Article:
What Happens When a Tire Made of Rubber Bands Does a Burnout

Screenshot: Garage 54 ENG (YouTube)

Tires are made of rubber. Rubber bands are made of rubber. Ergo, based on the transitive property of equality, rubber bands are tires (???). Well, as this video of a Mercedes ripping a burnout in a wheel wrapped in rubber bands proves, that logic is deeply flawed.


The video is simple: Vlad from Garage 54 ENG, the YouTube channel of Russian automotive “scientists,” wraps thousands of rubber bands around a steel wheel, mounts that steel wheel on what looks like a Mercedes W124 E-Class, and then rips burnouts. Only, instead of just smoke filling the air, little strings of pink, yellow, blue and green take off like rockets:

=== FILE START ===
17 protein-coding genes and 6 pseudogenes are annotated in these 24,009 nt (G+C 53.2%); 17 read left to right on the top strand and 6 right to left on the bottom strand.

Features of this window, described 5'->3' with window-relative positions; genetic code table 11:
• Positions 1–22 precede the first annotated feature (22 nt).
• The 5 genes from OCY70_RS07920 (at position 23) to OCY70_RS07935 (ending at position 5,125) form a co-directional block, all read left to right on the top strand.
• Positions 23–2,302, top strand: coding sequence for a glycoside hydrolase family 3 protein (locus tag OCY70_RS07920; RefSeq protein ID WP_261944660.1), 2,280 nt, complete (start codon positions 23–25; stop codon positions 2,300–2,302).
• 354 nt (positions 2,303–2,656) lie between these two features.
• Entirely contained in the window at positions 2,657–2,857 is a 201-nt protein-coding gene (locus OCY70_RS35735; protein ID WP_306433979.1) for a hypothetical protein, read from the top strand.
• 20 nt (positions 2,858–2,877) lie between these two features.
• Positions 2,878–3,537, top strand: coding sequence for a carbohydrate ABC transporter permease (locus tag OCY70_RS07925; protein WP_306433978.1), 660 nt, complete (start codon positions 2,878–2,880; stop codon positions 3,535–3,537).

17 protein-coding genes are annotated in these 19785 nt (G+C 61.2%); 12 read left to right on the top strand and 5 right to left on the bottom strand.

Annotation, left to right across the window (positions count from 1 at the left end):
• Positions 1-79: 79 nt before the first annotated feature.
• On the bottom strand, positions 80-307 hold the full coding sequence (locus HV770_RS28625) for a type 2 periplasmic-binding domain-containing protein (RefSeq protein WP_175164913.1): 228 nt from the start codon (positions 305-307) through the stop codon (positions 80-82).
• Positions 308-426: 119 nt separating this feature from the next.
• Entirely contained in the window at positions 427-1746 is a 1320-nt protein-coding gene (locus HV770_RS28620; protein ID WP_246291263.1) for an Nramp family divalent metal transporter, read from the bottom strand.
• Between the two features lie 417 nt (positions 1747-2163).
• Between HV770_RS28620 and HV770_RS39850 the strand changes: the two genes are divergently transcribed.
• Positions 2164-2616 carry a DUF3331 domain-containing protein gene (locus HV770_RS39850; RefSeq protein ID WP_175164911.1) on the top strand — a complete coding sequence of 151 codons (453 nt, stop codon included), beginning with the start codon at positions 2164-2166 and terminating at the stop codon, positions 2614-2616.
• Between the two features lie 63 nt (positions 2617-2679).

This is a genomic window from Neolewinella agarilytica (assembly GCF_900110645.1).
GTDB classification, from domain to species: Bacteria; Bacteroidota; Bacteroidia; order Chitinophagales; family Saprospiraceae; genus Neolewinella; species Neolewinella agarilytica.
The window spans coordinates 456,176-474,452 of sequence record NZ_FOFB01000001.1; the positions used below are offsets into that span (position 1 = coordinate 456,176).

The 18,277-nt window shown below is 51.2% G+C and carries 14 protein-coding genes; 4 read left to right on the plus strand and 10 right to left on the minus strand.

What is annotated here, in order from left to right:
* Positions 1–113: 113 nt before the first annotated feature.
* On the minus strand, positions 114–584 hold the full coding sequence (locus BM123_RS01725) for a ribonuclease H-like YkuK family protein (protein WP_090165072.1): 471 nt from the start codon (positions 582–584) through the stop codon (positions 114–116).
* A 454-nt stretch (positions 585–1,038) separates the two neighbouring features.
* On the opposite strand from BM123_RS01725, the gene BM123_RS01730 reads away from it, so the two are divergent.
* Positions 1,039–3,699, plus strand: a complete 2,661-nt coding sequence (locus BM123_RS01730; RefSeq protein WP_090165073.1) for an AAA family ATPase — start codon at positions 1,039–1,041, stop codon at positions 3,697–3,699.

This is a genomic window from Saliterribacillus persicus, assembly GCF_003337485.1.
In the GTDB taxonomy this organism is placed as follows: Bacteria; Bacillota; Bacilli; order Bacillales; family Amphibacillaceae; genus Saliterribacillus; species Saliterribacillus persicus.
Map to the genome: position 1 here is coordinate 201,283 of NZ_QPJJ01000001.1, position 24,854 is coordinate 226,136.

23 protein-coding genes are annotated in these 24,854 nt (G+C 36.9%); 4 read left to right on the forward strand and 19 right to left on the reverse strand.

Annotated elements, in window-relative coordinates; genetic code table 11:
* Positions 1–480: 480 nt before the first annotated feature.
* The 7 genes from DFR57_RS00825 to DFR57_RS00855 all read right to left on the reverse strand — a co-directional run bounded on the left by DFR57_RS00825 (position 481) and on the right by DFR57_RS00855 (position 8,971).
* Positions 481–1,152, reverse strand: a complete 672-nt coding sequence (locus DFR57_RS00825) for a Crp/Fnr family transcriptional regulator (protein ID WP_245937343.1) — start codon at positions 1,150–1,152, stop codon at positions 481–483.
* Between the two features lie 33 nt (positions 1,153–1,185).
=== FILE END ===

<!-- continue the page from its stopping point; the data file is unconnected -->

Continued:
Vlad notes that the thin layer of rubber bands helps give the car a nice, soft ride, but he doesn’t spend too much time enjoying it, deciding instead to hit the gas and tear the “tire” into shreds in a matter of only about 20 seconds. Vlad says he spent three days wrapping that wheel in rubber bands, and just those few seconds turning it all into a mountain of colorful rubber on the pavement.


Probably not worth it, but informative nonetheless—you know, to those folks out there who work at office supply stores and find themselves looking for cheap tire alternatives.

Sr. Technical Editor, Jalopnik. Always interested in hearing from auto engineers—email me. Cars: Willys CJ-2A ('48), Jeep J10 ('85), Jeep Cherokee ('79, '91, '92, '00), Jeep Grand Cherokee 5spd ('94).

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Calling that a tire is a bit of a stretch